| NEW YORK
NEW YORK The dollar gained against the yen for the first time in six sessions on Wednesday as Federal Reserve minutes suggested the U.S. central bank will keep reducing its stimulus plan, while world stock markets bounced back from the previous day's drop.
The minutes of the April session also showed Fed staff discussed approaches to raising short-term interest rates, but that it was not a sign rate hikes would come any time soon.
Fed Chair Janet Yellen said in March the U.S. central bank could raise rates six months after its bond-buying program ended.
Some analysts said the minutes suggested that the Fed's plan to reduce of its stimulus program remained in place, despite comments from some Fed participants that it is too early to confirm whether or not the U.S. economy is moving to sustained above-trend growth.
"The baseline scenario is still for slow, but steady improvement; there is no inflation risk and the Fed will keep tapering," said Richard Franulovich, senior currency strategist at Westpac in New York.
The dollar rose 0.1 percent against the yen at 101.45. It earlier tumbled to its lowest in more than three months at 100.80 yen, hurt by optimistic comments about the economy from Bank of Japan Governor Haruhiko Kuroda, who gave no hint of further monetary easing in the near term.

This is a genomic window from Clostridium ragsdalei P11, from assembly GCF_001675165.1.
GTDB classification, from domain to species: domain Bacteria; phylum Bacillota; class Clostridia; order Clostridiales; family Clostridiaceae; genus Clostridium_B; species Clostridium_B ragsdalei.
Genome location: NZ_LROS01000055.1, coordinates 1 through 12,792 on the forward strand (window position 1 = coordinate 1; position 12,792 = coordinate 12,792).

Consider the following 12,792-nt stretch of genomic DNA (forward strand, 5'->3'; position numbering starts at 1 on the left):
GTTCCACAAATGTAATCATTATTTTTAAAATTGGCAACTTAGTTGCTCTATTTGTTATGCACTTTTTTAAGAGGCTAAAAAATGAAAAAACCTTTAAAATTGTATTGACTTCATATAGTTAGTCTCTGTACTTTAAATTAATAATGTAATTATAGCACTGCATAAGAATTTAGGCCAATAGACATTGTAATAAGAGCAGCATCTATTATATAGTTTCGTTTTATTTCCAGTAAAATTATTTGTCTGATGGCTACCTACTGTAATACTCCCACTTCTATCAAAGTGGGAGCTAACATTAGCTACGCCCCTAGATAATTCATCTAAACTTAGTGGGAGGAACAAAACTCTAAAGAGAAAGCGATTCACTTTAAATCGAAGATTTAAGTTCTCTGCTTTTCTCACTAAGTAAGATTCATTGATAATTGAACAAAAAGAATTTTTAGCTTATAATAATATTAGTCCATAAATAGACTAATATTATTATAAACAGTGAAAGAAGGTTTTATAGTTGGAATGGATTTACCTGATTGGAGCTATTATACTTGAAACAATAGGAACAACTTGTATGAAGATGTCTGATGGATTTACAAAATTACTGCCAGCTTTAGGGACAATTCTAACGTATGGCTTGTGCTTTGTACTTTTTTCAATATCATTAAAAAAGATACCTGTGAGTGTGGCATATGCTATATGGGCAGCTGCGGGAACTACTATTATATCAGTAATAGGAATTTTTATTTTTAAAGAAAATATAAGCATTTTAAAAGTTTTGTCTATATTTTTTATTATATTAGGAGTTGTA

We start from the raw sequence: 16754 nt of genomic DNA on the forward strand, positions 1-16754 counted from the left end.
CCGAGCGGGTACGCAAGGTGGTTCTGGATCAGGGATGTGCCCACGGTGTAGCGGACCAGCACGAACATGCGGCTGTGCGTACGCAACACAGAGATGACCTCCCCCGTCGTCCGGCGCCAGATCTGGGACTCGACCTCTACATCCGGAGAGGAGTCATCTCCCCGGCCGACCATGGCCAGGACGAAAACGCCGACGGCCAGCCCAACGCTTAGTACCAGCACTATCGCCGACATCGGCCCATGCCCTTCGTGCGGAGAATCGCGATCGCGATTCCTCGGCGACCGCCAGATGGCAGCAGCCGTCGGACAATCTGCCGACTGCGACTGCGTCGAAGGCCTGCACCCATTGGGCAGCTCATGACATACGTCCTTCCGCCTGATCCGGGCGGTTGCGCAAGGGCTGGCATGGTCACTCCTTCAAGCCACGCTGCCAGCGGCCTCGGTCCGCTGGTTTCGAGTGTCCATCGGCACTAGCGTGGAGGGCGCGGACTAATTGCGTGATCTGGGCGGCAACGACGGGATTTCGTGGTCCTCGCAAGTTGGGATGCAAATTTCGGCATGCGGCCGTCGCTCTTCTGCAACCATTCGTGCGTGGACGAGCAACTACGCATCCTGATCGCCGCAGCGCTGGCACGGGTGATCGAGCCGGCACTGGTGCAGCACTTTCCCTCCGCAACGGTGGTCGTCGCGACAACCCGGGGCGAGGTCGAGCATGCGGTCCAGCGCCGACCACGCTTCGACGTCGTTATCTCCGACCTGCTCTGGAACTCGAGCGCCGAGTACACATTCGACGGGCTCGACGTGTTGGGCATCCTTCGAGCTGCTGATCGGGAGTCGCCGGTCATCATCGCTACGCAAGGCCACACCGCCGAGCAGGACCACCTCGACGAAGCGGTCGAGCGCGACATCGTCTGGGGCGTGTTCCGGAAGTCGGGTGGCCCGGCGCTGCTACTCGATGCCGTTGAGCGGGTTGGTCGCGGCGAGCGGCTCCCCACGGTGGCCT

The dollar also rose against the euro.
MSCI's all-world equity index .MIWD00000PUS, which tracks shares in 45 nations, gained 0.5 percent, while European shares .FTEU3 ended up 0.6 percent.
On Wall Street, the Dow Jones industrial average .DJI rose 158.75 points, or 0.97 percent, to end at 16,533.06, the S&P 500 .SPX gained 15.2 points, or 0.81 percent, to 1,888.03 and the Nasdaq Composite .IXIC added 34.65 points, or 0.85 percent, to 4,131.54.
Stocks added to gains following the minutes, thought they were strongly higher before the release, rebounding after a sell-off on Tuesday. It was the S&P 500's third advance in the past four sessions.
"The minutes are in line with what investors are thinking, which is that we see a rebound in growth, but it is not to a point where the economy looks overly strong," said Robert Pavlik, chief market strategist at Banyan Partners LLC in New York.
In the bond market, U.S. 10-year Treasuries pared price losses after the release of the minutes.
Benchmark 10-year Treasury notes were last down 7/32 in price to yield 2.536 percent, from 2.509 percent late Tuesday.
Much of the price weakness in the long end of the Treasuries market had taken place in the run-up to the minutes. Traders said that profit-taking after last week's rally in 10-year notes and 30-year bonds had also weakened prices on those securities.
OIL RISES, GOLD FALLS
Gold stayed lower as the dollar climbed after the Fed minutes. Spot gold was down 0.2 percent at $1,290.84 an ounce.
Oil prices rose on the day, supported by an industry report showing U.S. crude inventories had unexpectedly fallen last week and by persistent disruption to Libya's output amid renewed fighting.
U.S. crude rose $1.70 to settle at $104.07, while Brent settled at $110.55, up 86 cents.
(Additional reporting Gertrude Chavez-Dreyfuss and Angela Moon in New York; Editing by James Dalgleish, Chizu Nomiyama and Dan Grebler)